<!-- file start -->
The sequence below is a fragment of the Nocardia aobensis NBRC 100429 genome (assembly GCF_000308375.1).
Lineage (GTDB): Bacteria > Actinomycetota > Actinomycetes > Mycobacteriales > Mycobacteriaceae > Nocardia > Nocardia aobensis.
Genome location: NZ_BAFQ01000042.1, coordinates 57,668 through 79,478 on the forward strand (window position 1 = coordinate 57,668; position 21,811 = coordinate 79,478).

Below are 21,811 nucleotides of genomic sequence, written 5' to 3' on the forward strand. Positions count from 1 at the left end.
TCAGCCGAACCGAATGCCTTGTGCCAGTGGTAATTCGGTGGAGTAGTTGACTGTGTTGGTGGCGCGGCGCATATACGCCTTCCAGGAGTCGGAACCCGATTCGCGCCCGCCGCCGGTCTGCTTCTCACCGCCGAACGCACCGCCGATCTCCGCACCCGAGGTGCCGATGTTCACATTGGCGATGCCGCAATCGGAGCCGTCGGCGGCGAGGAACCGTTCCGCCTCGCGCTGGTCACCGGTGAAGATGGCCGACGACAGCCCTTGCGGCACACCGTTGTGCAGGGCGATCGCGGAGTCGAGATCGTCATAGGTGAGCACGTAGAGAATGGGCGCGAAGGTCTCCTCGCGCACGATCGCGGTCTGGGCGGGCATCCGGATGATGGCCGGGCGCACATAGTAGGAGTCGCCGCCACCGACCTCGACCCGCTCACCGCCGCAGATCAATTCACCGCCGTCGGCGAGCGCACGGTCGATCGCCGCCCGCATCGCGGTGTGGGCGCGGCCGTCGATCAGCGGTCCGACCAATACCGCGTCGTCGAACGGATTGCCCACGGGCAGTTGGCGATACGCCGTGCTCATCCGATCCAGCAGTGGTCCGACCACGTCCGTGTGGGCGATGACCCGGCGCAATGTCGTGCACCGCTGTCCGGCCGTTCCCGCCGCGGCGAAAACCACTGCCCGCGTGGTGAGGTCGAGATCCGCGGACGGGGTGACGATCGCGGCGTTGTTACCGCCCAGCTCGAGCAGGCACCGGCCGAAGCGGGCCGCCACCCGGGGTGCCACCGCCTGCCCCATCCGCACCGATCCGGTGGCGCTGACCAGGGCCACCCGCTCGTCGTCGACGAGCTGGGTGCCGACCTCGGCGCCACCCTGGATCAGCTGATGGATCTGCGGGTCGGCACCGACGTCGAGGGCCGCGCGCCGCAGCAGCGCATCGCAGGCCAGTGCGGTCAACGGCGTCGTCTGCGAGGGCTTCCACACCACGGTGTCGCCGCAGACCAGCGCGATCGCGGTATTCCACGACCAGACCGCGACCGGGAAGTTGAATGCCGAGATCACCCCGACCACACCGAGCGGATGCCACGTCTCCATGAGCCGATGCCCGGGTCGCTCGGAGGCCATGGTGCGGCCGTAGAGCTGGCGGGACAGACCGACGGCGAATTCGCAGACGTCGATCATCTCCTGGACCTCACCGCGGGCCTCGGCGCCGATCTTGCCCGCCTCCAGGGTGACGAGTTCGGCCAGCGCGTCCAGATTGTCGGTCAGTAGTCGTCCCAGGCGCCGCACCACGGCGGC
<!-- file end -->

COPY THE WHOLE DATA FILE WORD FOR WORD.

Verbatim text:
The sequence below is a fragment of the Nocardia aobensis NBRC 100429 genome (assembly GCF_000308375.1).
Lineage (GTDB): Bacteria > Actinomycetota > Actinomycetes > Mycobacteriales > Mycobacteriaceae > Nocardia > Nocardia aobensis.
Genome location: NZ_BAFQ01000042.1, coordinates 57,668 through 79,478 on the forward strand (window position 1 = coordinate 57,668; position 21,811 = coordinate 79,478).

Below are 21,811 nucleotides of genomic sequence, written 5' to 3' on the forward strand. Positions count from 1 at the left end.
TCAGCCGAACCGAATGCCTTGTGCCAGTGGTAATTCGGTGGAGTAGTTGACTGTGTTGGTGGCGCGGCGCATATACGCCTTCCAGGAGTCGGAACCCGATTCGCGCCCGCCGCCGGTCTGCTTCTCACCGCCGAACGCACCGCCGATCTCCGCACCCGAGGTGCCGATGTTCACATTGGCGATGCCGCAATCGGAGCCGTCGGCGGCGAGGAACCGTTCCGCCTCGCGCTGGTCACCGGTGAAGATGGCCGACGACAGCCCTTGCGGCACACCGTTGTGCAGGGCGATCGCGGAGTCGAGATCGTCATAGGTGAGCACGTAGAGAATGGGCGCGAAGGTCTCCTCGCGCACGATCGCGGTCTGGGCGGGCATCCGGATGATGGCCGGGCGCACATAGTAGGAGTCGCCGCCACCGACCTCGACCCGCTCACCGCCGCAGATCAATTCACCGCCGTCGGCGAGCGCACGGTCGATCGCCGCCCGCATCGCGGTGTGGGCGCGGCCGTCGATCAGCGGTCCGACCAATACCGCGTCGTCGAACGGATTGCCCACGGGCAGTTGGCGATACGCCGTGCTCATCCGATCCAGCAGTGGTCCGACCACGTCCGTGTGGGCGATGACCCGGCGCAATGTCGTGCACCGCTGTCCGGCCGTTCCCGCCGCGGCGAAAACCACTGCCCGCGTGGTGAGGTCGAGATCCGCGGACGGGGTGACGATCGCGGCGTTGTTACCGCCCAGCTCGAGCAGGCACCGGCCGAAGCGGGCCGCCACCCGGGGTGCCACCGCCTGCCCCATCCGCACCGATCCGGTGGCGCTGACCAGGGCCACCCGCTCGTCGTCGACGAGCTGGGTGCCGACCTCGGCGCCACCCTGGATCAGCTGATGGATCTGCGGGTCGGCACCGACGTCGAGGGCCGCGCGCCGCAGCAGCGCATCGCAGGCCAGTGCGGTCAACGGCGTCGTCTGCGAGGGCTTCCACACCACGGTGTCGCCGCAGACCAGCGCGATCGCGGTATTCCACGACCAGACCGCGACCGGGAAGTTGAATGCCGAGATCACCCCGACCACACCGAGCGGATGCCACGTCTCCATGAGCCGATGCCCGGGTCGCTCGGAGGCCATGGTGCGGCCGTAGAGCTGGCGGGACAGACCGACGGCGAATTCGCAGACGTCGATCATCTCCTGGACCTCACCGCGGGCCTCGGCGCCGATCTTGCCCGCCTCCAGGGTGACGAGTTCGGCCAGCGCGTCCAGATTGTCGGTCAGTAGTCGTCCCAGGCGCCGCACCACGGCGGC